And get going on your fundraising tasks early, too: especially securing in-kind donations and discounts on paint and other art supplies. Also plot out your painting setup and ascertain the amenities you’ll need: bottled water for volunteers, drop cloths to catch runny paint, and running water so you can wash your brushes, for example.
4. Design together. We designed our mural partially by talking and partially by drawing. During some of our discussions, we broke out into small groups so people could contribute based on their abilities and interests: some sketched their vision of the whole thing, some drew individual portraits, some picked out the color palette, some chose words to paint. Some people who didn’t feel as artsy helped us plan our opening party. We just wanted everyone to play some kind of part so they could feel responsible for the finished product.
Splitting people up was also a handy division of labor! If you want to express a real message with your mural, as we did, it’s good to let a trained artist take the lead on making the actual outlines on the wall: this will keep the visual messaging clear, and give everyone else a guideline to follow.
5. Co-create and celebrate! Invite your community to participate in your painting days and attend your opening celebration with enough advance warning that they can plan to come. Invite the media to come out, too, to help you spread the word. Invite your funders, of course! Provide music and food to all. A few hundred people attended our events—including a councilwoman who thought she would just be observing, but who we successfully cajoled into painting with us!
We conducted our outreach in January and February, and started taking applications for group participants in March. We held our twice-weekly sessions through the spring and summer, and did the painting in July and August.
Seasonality matters when you’re painting, at least in Ohio! If it’s too cold, the paint won’t dry properly, so you need to plan to wrap up by fall.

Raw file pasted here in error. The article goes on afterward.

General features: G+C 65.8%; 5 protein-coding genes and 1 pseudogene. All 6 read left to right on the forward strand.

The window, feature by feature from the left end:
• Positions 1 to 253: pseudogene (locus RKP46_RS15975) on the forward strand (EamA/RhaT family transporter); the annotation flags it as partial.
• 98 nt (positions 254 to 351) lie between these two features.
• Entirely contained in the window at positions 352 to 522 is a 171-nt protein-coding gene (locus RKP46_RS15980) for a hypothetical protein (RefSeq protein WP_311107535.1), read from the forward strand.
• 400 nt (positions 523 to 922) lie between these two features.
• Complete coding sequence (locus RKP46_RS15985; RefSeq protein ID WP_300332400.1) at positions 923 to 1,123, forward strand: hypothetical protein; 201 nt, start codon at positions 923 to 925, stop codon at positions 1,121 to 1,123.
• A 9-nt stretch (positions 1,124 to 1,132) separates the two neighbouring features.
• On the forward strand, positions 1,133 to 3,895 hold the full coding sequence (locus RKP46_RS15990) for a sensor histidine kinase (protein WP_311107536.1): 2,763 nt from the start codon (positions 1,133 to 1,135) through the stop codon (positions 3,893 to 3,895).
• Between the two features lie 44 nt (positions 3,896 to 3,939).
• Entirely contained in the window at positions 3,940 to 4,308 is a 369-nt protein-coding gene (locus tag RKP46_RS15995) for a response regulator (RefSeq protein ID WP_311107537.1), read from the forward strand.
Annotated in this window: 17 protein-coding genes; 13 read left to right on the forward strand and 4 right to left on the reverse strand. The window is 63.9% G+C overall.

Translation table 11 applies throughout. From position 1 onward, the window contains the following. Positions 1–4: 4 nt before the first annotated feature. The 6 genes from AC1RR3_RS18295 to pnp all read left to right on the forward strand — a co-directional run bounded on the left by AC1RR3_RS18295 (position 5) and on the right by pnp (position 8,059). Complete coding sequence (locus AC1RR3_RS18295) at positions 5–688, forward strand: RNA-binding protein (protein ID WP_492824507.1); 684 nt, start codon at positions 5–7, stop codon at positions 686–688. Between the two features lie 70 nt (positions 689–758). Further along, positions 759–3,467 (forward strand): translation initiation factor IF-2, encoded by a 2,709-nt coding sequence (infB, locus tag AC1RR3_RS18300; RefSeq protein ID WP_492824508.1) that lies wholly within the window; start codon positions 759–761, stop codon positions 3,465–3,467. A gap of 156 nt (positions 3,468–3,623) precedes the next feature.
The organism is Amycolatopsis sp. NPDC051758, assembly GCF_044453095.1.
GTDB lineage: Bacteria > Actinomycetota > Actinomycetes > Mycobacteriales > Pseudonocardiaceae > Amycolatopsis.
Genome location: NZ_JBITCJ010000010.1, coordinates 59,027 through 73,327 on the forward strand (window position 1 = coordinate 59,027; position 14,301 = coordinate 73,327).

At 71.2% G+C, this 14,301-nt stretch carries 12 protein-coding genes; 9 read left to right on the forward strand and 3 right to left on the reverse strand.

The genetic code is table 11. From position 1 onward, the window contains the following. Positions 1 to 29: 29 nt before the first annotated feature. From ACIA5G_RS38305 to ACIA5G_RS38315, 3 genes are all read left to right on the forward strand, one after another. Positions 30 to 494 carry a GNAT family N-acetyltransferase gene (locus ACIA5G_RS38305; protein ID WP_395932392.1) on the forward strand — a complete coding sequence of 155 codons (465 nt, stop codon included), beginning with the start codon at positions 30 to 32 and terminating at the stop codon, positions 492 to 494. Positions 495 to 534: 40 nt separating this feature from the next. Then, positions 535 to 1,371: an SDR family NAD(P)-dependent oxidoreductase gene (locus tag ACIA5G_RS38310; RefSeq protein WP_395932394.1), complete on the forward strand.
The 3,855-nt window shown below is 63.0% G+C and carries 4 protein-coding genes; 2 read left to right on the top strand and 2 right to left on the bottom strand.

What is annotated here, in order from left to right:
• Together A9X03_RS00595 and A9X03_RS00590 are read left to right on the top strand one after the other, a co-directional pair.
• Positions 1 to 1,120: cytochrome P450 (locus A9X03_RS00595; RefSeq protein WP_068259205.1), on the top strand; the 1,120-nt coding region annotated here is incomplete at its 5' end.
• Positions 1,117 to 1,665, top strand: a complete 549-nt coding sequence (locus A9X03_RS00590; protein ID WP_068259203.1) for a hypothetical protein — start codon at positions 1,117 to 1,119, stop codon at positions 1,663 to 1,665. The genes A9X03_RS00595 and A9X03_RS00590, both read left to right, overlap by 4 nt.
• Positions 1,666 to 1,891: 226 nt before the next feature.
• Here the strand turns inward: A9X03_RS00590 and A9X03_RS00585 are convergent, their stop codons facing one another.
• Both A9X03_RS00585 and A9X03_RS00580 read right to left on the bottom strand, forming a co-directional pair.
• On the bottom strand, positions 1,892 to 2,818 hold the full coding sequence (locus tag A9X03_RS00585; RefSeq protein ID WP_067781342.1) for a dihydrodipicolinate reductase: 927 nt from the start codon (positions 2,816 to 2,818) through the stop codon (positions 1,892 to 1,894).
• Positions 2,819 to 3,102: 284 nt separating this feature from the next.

Our budget was around $10,000 altogether. We got a $5,000 grant from a local public art funder and raised the rest through our ioby campaign and a fundraiser through a local foundation.
Our main costs were:
- Paying our lead artist
- Hiring facilitators
- Art supplies—paint being the most expensive single item (again: look for discounts, giveaways, and in-kind donations wherever you can!)
- Providing food at every meeting. You could save money by doing potluck style instead, but when you’re asking people for a lot of their time, it’s nice to give them something to make their lives easier.
- Our opening party cost about $2,000. You could do it cheaper, but we had a stage, a choir, food vendor vouchers for people coming from public housing… We did it up!
- Drop me a line! I’m planning to package a lot of this information in a way that others can use, but until then, please feel free to get in touch at email@example.com and I’ll try to answer any questions.
If you don’t know who owns the property you want to paint your mural on, find out! In Cleveland, your first stop can be the Cuyahoga County Property Information website.
If you want to host dialogues around race and racism, check out the Racial Equity Institute’s reading list. It’s great for independent background research as well as generating group discussion topics. Another good contextualizing resource is “White Privilege: Unpacking the Invisible Knapsack” by Peggy McIntosh.
Our Concentric Circle Activity provides a structure for participants to discuss issues concerning identity, personal bias, prejudice, and discrimination.
Our Acceptance Package provides a timeline and expectations for new participants.
Inspired? Start your own project!